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The Relationship Between Military and Civilian Spaceflight as Seen Through Different Programs (Past, Present, and Future)


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This thread is a continuation of the discussion in the Russian Launch and Mission Thread regarding the relationship between military and civilian spaceflight throughout history. It can also be used for such discussions should they pop up in other threads.

Quoting @kerbiloid from here-

Quote

There is no much application for large diameter SRB except strateic rockets and space boosters.
And you have to feed their manufacturers first of all, as it has been discussed in the SLS thread.

A set of SRBs is about 400 million dollars IIRC. That is supposed to lower to 250 million dollars past Artemis III.

https://oig.nasa.gov/docs/IG-20-012.pdf

The contract is worth about 4 billion dollars in total as of 2019.

Around 6-7 billion dollars has been spent over the past couple decades to modernize the Minuteman III force, while the GBSD program is going to cost 62 billion dollars (in 2015 dollars) over its 30 year duration. Northrop Grumman itself made around 30 billion dollars a year in 2020, and is part of various other programs like the B-21.

SLS is its own project with its own political aims, and has no relation to the ICBM force.

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To say the truth, I don't wish to repeat my arguments third time just to hear again "Apollo and Shuttle were purely civil programmes for national pride".

P.S.
What would happen to the "national pride" if Apollo programme failed?

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Posted (edited)
6 hours ago, kerbiloid said:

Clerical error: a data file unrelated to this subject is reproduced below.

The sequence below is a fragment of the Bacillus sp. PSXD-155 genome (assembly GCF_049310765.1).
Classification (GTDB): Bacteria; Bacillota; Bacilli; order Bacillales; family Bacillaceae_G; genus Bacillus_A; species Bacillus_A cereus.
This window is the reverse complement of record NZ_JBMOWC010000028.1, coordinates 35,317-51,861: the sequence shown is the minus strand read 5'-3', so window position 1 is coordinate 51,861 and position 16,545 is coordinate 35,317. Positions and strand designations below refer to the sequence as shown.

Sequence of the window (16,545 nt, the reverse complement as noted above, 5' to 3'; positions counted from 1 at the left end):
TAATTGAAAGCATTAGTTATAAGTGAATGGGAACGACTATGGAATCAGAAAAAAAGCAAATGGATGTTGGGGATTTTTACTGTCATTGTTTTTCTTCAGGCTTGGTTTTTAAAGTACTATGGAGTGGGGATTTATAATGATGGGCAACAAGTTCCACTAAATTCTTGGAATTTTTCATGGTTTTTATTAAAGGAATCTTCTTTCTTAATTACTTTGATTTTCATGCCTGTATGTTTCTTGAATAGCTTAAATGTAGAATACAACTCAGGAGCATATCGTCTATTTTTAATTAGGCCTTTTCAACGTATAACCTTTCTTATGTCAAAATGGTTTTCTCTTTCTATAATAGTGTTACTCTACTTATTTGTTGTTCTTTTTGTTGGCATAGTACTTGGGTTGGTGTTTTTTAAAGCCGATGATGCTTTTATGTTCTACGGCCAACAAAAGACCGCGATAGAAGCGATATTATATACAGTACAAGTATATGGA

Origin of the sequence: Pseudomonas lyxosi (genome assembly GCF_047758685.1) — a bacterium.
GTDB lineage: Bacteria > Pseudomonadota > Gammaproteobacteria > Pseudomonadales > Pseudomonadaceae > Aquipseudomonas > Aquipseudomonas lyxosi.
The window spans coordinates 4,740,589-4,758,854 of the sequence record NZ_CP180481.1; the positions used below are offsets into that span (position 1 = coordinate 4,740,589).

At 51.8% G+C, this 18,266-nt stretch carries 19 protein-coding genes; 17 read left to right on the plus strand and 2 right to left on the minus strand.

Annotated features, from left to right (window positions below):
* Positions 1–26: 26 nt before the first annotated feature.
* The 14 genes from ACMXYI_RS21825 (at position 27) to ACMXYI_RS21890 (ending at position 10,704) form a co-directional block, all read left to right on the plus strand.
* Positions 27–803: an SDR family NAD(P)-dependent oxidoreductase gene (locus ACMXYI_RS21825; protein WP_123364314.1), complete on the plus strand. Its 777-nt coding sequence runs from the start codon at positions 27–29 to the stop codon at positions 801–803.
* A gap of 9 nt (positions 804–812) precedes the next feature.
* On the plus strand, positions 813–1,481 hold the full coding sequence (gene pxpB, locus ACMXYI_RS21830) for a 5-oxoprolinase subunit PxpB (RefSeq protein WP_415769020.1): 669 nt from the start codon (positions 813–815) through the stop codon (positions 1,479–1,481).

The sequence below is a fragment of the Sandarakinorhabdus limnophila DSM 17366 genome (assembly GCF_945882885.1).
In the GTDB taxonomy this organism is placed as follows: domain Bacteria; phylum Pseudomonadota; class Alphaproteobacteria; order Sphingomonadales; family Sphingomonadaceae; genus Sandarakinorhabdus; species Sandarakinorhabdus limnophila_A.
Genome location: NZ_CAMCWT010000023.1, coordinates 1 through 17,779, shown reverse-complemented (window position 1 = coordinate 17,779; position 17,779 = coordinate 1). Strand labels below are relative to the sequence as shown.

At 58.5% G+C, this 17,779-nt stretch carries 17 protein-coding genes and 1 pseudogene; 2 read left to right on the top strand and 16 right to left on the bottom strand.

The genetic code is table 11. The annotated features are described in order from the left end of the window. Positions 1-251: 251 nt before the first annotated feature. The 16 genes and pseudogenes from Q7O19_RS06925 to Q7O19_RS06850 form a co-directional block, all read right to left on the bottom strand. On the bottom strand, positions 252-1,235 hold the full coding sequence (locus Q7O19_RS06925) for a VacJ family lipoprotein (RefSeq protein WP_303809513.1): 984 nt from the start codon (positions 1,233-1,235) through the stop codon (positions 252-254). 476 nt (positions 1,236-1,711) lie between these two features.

To say the truth, I don't wish to repeat my arguments third time just to hear again "Apollo and Shuttle were purely civil programmes for national pride".

P.S.
What would happen to the "national pride" if Apollo programme failed?

There aren’t really “arguments” in history, evidence must be presented too. I have presented mine regarding Apollo. It appears we had a misunderstanding surrounding what I said about the Shuttle program.

In regards to the P.S., no one really can say. Some like to think that it would have resulted in a man on Mars in the 80s or 90s, but the drama created by the Vietnam War made such things pointless in the eyes of the public- a Gallup poll from July 1969 had a majority of Americans opposing a crewed Mars mission. If Apollo failed, why go further?

So there was no national pride to destroy. If it succeeded- great, if it didn’t, the “national pride” at that point had rerouted itself towards a more Earthly and international destination, as opposed to the gung ho nationalism of 1961.

EDIT (for clarification)- this assumes the Soviets land first, but what I wrote in the second paragraph of the response to the P.S. would also apply if it is just technical problems that lead to failure

Edited by SunlitZelkova
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Posted (edited)
13 hours ago, SunlitZelkova said:

A set of SRBs is about 400 million dollars IIRC. That is supposed to lower to 250 million dollars past Artemis III.

No, that's > ~$451M each. (I had seen some $ pulled out as dev, else $485M/ea)

For the first 3 flights.

The 5 segment dev stuff was in Constellation years ago. Total contract for 7 SRBs is ~$3.4B (1 ground test article, 3 flights).

OIG report page 8.

 

Edited by tater
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9 hours ago, tater said:

No, that's > ~$451M each. (I had seen some $ pulled out as dev, else $485M/ea)

For the first 3 flights.

The 5 segment dev stuff was in Constellation years ago. Total contract for 7 SRBs is ~$3.4B (1 ground test article, 3 flights).

OIG report page 8.

 

Doh!

I still don't see relation to Northrop Grumman's role as an ICBM manufacturer. SLS owes political reasons to its existence to a certain extent (certainly to its continued existence), but not the political reasons kerbiloid suggests.

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